Tempest Anderson describes her time as a graduate student in the master’s in counseling program at Eastern Mennonite University (EMU) as “amazing and life-changing,” and now as director of the counseling center, she is again investing herself in the campus community.
A Richmond native who graduated from Mary Baldwin University’s social work program in 2010 and from EMU’s graduate counseling program in 2016, Anderson has ample experience in the higher education environment: She has interned or worked at Shenandoah University, Bridgewater College, James Madison University and EMU.
At a time when mental health issues are rising among college students, Vice President of Student Life Jim Smucker says the director of counseling provides “services that are crucial to the health and well-being of our students.”
“We did an extensive search, and the committee was unanimous in our selection of Tempest,” Smucker said. “She has shown herself to be invested and proactive in working with students in the higher education environment, and we think her leadership in providing existing services and establishing new services will make a great contribution to the campus community.”
In her role, Anderson is responsible for administrative coordination of all counseling services provided to students, faculty and staff. In addition to providing direct clinical services, she will facilitate a new expansion of services that includes partnering with the master’s in counseling program to place interns and practicum students in center-based clinical training.
Among other initiatives, Anderson envisions “porch programming” — literally, on the Suter House porch — for students to get to know the center staff.
Drawn back by ‘family feel’
While working in child protective services at the Harrisonburg-Rockingham Department of Social Services from 2010 through 2013, Anderson was often asked by colleagues about pursuing a counseling degree.
Eventually she did start looking into graduate programs, and, with encouragement from a co-worker, decided to visit EMU. She attended an addictions class that she remembers was “enlightening,” and that same day spoke with Teresa Haase, director of the master’s in counseling program.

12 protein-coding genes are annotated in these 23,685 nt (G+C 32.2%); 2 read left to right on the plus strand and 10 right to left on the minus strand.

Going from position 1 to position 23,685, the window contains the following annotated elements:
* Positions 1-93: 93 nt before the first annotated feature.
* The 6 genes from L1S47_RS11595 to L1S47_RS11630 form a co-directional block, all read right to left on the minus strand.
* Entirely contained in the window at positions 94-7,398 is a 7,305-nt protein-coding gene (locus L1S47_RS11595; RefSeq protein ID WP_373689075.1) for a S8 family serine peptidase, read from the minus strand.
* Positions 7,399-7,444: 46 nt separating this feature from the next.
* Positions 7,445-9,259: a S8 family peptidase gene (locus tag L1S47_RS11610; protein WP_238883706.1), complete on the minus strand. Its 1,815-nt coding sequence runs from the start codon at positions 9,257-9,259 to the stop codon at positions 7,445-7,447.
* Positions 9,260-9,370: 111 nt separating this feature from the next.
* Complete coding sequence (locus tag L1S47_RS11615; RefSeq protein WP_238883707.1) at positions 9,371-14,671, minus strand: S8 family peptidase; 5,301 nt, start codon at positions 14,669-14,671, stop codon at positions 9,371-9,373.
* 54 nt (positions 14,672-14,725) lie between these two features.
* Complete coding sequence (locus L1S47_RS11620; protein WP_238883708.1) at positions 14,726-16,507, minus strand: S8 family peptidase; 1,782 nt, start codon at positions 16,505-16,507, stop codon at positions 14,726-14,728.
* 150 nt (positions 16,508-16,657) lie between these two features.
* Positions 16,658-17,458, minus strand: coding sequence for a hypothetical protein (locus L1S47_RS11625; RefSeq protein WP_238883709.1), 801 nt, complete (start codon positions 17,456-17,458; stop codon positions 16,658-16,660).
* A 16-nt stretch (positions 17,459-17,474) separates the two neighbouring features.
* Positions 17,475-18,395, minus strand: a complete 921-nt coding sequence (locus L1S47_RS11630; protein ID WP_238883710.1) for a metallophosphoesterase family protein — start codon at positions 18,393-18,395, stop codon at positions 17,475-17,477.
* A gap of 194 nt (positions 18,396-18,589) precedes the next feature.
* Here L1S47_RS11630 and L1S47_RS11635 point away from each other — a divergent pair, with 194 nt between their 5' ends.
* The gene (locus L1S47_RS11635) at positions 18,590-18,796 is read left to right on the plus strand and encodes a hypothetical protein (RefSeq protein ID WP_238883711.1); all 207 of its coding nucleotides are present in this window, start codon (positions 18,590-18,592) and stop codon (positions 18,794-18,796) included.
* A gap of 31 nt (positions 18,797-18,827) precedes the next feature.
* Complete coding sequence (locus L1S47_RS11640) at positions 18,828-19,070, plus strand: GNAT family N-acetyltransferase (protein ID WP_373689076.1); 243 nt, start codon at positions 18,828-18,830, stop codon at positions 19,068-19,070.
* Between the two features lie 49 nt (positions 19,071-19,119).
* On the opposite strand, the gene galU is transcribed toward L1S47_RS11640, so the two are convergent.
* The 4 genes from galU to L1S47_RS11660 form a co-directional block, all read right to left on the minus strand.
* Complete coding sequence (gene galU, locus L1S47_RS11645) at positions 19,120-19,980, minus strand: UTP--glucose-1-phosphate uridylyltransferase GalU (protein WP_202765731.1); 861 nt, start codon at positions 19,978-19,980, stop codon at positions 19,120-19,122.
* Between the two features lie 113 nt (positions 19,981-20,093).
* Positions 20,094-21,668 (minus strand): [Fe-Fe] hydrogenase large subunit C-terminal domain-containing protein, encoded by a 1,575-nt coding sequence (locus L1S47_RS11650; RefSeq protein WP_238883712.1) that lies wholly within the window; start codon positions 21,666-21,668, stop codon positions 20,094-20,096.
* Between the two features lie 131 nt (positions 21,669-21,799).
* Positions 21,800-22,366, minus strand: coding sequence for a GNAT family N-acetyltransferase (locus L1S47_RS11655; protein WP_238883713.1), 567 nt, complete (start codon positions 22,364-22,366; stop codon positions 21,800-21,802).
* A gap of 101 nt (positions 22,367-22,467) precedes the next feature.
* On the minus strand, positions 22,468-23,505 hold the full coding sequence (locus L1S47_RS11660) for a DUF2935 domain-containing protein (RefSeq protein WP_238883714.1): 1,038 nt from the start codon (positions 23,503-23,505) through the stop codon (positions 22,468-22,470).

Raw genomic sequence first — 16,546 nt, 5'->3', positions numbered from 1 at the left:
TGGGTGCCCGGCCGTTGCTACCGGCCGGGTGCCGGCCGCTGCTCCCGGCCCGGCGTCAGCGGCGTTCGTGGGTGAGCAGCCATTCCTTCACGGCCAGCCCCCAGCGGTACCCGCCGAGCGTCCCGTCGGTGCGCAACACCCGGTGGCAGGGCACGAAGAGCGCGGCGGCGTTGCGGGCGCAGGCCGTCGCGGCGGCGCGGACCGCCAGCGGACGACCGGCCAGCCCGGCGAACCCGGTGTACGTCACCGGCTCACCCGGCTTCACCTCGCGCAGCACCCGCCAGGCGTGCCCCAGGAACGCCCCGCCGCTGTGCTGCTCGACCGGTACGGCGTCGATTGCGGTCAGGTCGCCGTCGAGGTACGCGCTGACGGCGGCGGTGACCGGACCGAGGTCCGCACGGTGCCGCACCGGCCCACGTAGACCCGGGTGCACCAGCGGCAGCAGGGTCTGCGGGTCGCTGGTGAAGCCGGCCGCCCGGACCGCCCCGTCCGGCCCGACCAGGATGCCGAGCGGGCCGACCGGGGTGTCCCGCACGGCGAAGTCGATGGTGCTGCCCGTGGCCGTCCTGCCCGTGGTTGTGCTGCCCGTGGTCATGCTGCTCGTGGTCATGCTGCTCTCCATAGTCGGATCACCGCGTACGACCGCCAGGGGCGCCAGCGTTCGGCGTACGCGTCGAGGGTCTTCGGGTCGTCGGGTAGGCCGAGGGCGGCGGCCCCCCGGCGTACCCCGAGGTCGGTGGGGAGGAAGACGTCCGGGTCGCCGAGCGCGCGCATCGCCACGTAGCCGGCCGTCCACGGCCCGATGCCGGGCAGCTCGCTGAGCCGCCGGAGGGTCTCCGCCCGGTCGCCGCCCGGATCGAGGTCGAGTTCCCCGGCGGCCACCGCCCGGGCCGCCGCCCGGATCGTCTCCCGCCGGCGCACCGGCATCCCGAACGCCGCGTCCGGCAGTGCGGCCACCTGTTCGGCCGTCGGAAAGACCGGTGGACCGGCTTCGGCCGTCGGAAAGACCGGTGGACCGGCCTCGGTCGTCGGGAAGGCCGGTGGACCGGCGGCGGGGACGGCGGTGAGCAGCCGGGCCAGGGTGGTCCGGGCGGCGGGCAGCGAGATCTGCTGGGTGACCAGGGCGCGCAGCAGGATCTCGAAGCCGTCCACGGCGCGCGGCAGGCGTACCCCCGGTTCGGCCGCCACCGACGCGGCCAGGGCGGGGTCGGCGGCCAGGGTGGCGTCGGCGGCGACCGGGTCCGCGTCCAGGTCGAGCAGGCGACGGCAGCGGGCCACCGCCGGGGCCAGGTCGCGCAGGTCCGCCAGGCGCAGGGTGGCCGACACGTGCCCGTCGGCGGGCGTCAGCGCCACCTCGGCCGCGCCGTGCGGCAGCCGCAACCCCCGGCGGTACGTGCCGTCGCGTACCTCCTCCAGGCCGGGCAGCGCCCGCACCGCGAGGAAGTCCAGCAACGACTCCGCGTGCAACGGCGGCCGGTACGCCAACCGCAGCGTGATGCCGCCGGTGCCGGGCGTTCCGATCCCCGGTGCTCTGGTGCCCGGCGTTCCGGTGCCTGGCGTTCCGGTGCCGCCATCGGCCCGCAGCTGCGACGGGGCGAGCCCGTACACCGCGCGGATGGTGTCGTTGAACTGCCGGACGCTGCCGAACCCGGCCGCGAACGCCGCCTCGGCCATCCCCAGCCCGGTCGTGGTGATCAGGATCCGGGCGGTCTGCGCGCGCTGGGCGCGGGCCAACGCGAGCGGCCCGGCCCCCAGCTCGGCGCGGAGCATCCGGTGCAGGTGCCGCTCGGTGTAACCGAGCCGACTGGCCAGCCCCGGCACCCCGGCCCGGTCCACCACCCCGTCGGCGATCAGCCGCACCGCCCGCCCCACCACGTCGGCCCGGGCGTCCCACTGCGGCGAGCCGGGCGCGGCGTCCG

“It was a conversation that was very life-changing,” Anderson said. “She really spoke to my vision for life, and my hope and joy that I have in empowering and encouraging people. She encouraged me to apply, and I was like, ‘Can I do it today?’ It just felt very much like a family.”
That feeling of “family” is one that drew her back to EMU, and has shaped her work with young adults. Belonging in a community is the basis for thriving, Anderson said. “It is in community where you learn how to establish healthy relationships, explore mentorship, and learn to grow to your fullest potential. We are not meant to live this life alone. We are meant to live together, love one another, support one another, and affirm each other in our purposes.”
‘A greater future’
Anderson sees working with people in hard times as a mission of hope. “Hope does not mean ignoring your present circumstances. On the contrary, it dares you to embrace them with faith that there is a greater future in store,” she said. Her previous work experiences at different universities, she believes, gives her a “fresh perspective” about running a college counseling center and responding to students’ needs and desires.
“College is such a time of exploration, discovery, and transformation,” she said. “It’s a time of vulnerability but also amazing opportunity. My hope as a director is to provide a safe space for students to take advantage of this great opportunity and learn healthy ways of establishing their identities.”